Monday, March 12, 2012
MG/YA Historical Fiction: Yesterday's Dead by Pat Bourke
Date: April 2012
Acquired: from LibraryThing Early Reviewers
Read: for review (disclaimer: I received my copy of this book in return for an honest review.)
Reading time: one day
From GoodReads: Thirteen-year-old Meredith yearns to become a teacher but must leave school to help support her family. To find the best paying job for a young girl of her class, she travels to the city to work as household help in a doctor’s home. From the start, her life is made difficult by the cantankerous and prickly butler, and confrontations with Maggie, the doctor’s spoiled thirteen-year-old daughter. As the deadly Spanish Flu sweeps across the city, members of the household fall ill one by one. With the doctor working night and day at the hospital, only Meredith, Maggie, and Jack, Maggie's handsome older brother, are left to care for them. Every day the newspapers’ lists of “Yesterday’s Dead” add to Meredith’s growing fears. When Jack becomes gravely ill, Meredith must stop fighting with Maggie so they can work together to save him. As Meredith wrestles with questions of duty and responsibility, she opens the door to a future that she thought had been closed forever.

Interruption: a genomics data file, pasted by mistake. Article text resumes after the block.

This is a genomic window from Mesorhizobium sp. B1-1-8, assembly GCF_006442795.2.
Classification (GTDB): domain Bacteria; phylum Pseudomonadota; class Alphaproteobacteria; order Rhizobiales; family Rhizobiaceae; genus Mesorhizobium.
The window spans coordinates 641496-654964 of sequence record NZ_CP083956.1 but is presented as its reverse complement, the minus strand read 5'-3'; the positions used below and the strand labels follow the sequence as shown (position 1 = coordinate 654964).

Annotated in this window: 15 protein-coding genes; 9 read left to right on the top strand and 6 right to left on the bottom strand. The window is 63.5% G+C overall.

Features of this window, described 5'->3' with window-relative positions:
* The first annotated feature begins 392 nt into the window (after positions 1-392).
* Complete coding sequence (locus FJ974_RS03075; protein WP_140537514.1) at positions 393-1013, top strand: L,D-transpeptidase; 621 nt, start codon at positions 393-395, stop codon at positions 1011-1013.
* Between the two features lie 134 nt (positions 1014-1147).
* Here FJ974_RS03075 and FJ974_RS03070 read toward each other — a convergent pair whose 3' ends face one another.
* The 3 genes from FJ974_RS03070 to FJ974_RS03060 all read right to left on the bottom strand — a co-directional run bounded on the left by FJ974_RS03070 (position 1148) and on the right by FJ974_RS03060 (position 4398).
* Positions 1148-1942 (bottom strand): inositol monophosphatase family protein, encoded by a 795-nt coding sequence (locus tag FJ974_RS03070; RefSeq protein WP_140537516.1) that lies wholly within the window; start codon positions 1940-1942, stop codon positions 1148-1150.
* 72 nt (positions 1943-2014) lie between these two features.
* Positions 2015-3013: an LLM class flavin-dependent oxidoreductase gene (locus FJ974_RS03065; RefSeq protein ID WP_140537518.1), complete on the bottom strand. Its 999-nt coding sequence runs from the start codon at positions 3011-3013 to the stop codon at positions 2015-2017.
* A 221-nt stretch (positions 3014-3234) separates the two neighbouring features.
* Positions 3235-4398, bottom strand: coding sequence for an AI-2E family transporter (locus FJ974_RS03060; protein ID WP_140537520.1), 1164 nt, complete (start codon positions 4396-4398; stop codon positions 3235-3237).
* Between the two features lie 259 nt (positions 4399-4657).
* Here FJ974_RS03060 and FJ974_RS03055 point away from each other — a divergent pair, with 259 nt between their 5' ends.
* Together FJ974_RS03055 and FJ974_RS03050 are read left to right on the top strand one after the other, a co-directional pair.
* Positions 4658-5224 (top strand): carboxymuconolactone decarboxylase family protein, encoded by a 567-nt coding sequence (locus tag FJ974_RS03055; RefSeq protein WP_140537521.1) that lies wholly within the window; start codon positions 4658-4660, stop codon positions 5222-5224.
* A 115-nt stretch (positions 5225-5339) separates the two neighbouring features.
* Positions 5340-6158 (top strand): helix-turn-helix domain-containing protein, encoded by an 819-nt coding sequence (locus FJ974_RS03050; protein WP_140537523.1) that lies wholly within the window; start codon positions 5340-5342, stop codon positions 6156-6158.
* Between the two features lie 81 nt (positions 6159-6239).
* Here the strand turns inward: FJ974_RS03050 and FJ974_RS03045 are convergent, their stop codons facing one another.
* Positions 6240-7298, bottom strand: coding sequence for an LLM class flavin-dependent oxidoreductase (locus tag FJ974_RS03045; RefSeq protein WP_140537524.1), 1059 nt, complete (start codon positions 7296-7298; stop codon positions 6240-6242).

My review: Yesterday's Dead promptly picks up readers and drops them into WWI-era Canada, right before the Spanish Flu hits Toronto. Meredith is a likable character - young, intelligent, outspoken, caught in a negative situation, but not too rebellious. She suits both the time period and the readers' expectations of her behavior. Pat Bourke makes real to younger readers the terror of being struck with an epidemic little understood by the public at the time. The somewhat unusual position in which Meredith is caught at the outbreak is perfectly plausible given the plot set-up beforehand, and it accentuates the chaos and worry surrounding the epidemic. I found some of the characters to be a bit stereotypical, like the rude, spoiled rich girl who undergoes a conversion and the mean guy who, too late, is revealed to have tenderer secrets - but I suppose that, in a children's book, these stereotypes aren't all that bad to include. Yesterday's Dead comes out overall as a quick, highly informative historical read, perfect for its intended audience and for others of us as well.
I love the covers for the book! (This one came from the publisher's website; I'm assuming it's the finished copy.) Not only are the figures in historically-appropriate dress, the backgrounds are actual newspapers from the time.